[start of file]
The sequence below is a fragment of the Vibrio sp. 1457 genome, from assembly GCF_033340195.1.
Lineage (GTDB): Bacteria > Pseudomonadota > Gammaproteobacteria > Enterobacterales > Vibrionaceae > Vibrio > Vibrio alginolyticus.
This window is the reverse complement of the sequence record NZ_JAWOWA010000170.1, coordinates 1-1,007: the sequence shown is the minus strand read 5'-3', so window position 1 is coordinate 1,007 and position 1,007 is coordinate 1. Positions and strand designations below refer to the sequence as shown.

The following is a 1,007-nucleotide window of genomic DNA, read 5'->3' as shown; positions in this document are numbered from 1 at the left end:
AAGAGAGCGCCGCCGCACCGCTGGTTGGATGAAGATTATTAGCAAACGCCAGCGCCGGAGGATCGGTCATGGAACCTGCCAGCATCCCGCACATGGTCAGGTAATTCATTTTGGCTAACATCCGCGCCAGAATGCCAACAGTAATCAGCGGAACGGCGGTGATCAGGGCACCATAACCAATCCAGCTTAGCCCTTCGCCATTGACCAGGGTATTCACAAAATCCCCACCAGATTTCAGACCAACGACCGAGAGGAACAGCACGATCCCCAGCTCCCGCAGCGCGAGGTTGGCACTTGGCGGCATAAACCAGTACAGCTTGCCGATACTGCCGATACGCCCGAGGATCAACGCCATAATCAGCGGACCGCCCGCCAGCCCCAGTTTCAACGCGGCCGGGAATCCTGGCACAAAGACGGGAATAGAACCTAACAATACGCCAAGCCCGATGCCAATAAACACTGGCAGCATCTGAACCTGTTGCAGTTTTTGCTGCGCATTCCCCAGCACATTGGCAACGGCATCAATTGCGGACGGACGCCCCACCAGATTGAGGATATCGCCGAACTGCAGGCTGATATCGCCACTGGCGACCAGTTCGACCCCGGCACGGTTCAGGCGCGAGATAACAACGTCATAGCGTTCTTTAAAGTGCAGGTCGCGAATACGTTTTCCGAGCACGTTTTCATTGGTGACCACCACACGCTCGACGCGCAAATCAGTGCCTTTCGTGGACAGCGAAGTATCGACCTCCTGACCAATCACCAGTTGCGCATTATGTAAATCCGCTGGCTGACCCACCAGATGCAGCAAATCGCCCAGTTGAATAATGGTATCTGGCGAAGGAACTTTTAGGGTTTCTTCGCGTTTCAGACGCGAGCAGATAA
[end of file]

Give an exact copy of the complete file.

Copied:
The sequence below is a fragment of the Vibrio sp. 1457 genome, from assembly GCF_033340195.1.
Lineage (GTDB): Bacteria > Pseudomonadota > Gammaproteobacteria > Enterobacterales > Vibrionaceae > Vibrio > Vibrio alginolyticus.
This window is the reverse complement of the sequence record NZ_JAWOWA010000170.1, coordinates 1-1,007: the sequence shown is the minus strand read 5'-3', so window position 1 is coordinate 1,007 and position 1,007 is coordinate 1. Positions and strand designations below refer to the sequence as shown.

The following is a 1,007-nucleotide window of genomic DNA, read 5'->3' as shown; positions in this document are numbered from 1 at the left end:
AAGAGAGCGCCGCCGCACCGCTGGTTGGATGAAGATTATTAGCAAACGCCAGCGCCGGAGGATCGGTCATGGAACCTGCCAGCATCCCGCACATGGTCAGGTAATTCATTTTGGCTAACATCCGCGCCAGAATGCCAACAGTAATCAGCGGAACGGCGGTGATCAGGGCACCATAACCAATCCAGCTTAGCCCTTCGCCATTGACCAGGGTATTCACAAAATCCCCACCAGATTTCAGACCAACGACCGAGAGGAACAGCACGATCCCCAGCTCCCGCAGCGCGAGGTTGGCACTTGGCGGCATAAACCAGTACAGCTTGCCGATACTGCCGATACGCCCGAGGATCAACGCCATAATCAGCGGACCGCCCGCCAGCCCCAGTTTCAACGCGGCCGGGAATCCTGGCACAAAGACGGGAATAGAACCTAACAATACGCCAAGCCCGATGCCAATAAACACTGGCAGCATCTGAACCTGTTGCAGTTTTTGCTGCGCATTCCCCAGCACATTGGCAACGGCATCAATTGCGGACGGACGCCCCACCAGATTGAGGATATCGCCGAACTGCAGGCTGATATCGCCACTGGCGACCAGTTCGACCCCGGCACGGTTCAGGCGCGAGATAACAACGTCATAGCGTTCTTTAAAGTGCAGGTCGCGAATACGTTTTCCGAGCACGTTTTCATTGGTGACCACCACACGCTCGACGCGCAAATCAGTGCCTTTCGTGGACAGCGAAGTATCGACCTCCTGACCAATCACCAGTTGCGCATTATGTAAATCCGCTGGCTGACCCACCAGATGCAGCAAATCGCCCAGTTGAATAATGGTATCTGGCGAAGGAACTTTTAGGGTTTCTTCGCGTTTCAGACGCGAGCAGATAA